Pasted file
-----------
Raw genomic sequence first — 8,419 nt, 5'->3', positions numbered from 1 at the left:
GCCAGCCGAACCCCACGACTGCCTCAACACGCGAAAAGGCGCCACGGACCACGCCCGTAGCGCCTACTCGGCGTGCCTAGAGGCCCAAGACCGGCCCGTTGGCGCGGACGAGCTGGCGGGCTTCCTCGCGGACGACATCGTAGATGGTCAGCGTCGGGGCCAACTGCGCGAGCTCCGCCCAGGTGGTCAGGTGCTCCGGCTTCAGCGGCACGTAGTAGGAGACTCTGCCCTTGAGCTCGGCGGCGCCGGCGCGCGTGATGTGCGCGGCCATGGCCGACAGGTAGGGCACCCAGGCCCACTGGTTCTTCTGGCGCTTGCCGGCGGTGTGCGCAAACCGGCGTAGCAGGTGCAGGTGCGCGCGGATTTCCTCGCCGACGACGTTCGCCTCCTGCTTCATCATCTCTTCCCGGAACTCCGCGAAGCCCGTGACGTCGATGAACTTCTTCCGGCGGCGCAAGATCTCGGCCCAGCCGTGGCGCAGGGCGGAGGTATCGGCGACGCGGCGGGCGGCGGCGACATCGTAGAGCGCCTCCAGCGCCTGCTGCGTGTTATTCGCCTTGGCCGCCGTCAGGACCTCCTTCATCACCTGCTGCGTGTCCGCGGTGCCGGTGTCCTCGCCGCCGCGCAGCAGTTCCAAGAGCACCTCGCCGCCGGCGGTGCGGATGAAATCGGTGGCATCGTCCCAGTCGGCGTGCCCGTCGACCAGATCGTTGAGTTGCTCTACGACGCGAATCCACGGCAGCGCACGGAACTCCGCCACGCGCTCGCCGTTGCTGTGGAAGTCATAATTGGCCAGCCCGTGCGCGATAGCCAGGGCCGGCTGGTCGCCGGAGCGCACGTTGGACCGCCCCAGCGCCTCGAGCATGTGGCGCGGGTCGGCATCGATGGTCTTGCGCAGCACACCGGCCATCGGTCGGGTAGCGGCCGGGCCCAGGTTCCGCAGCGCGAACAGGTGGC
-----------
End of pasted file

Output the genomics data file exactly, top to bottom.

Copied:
Raw genomic sequence first — 8,419 nt, 5'->3', positions numbered from 1 at the left:
GCCAGCCGAACCCCACGACTGCCTCAACACGCGAAAAGGCGCCACGGACCACGCCCGTAGCGCCTACTCGGCGTGCCTAGAGGCCCAAGACCGGCCCGTTGGCGCGGACGAGCTGGCGGGCTTCCTCGCGGACGACATCGTAGATGGTCAGCGTCGGGGCCAACTGCGCGAGCTCCGCCCAGGTGGTCAGGTGCTCCGGCTTCAGCGGCACGTAGTAGGAGACTCTGCCCTTGAGCTCGGCGGCGCCGGCGCGCGTGATGTGCGCGGCCATGGCCGACAGGTAGGGCACCCAGGCCCACTGGTTCTTCTGGCGCTTGCCGGCGGTGTGCGCAAACCGGCGTAGCAGGTGCAGGTGCGCGCGGATTTCCTCGCCGACGACGTTCGCCTCCTGCTTCATCATCTCTTCCCGGAACTCCGCGAAGCCCGTGACGTCGATGAACTTCTTCCGGCGGCGCAAGATCTCGGCCCAGCCGTGGCGCAGGGCGGAGGTATCGGCGACGCGGCGGGCGGCGGCGACATCGTAGAGCGCCTCCAGCGCCTGCTGCGTGTTATTCGCCTTGGCCGCCGTCAGGACCTCCTTCATCACCTGCTGCGTGTCCGCGGTGCCGGTGTCCTCGCCGCCGCGCAGCAGTTCCAAGAGCACCTCGCCGCCGGCGGTGCGGATGAAATCGGTGGCATCGTCCCAGTCGGCGTGCCCGTCGACCAGATCGTTGAGTTGCTCTACGACGCGAATCCACGGCAGCGCACGGAACTCCGCCACGCGCTCGCCGTTGCTGTGGAAGTCATAATTGGCCAGCCCGTGCGCGATAGCCAGGGCCGGCTGGTCGCCGGAGCGCACGTTGGACCGCCCCAGCGCCTCGAGCATGTGGCGCGGGTCGGCATCGATGGTCTTGCGCAGCACACCGGCCATCGGTCGGGTAGCGGCCGGGCCCAGGTTCCGCAGCGCGAACAGGTGGC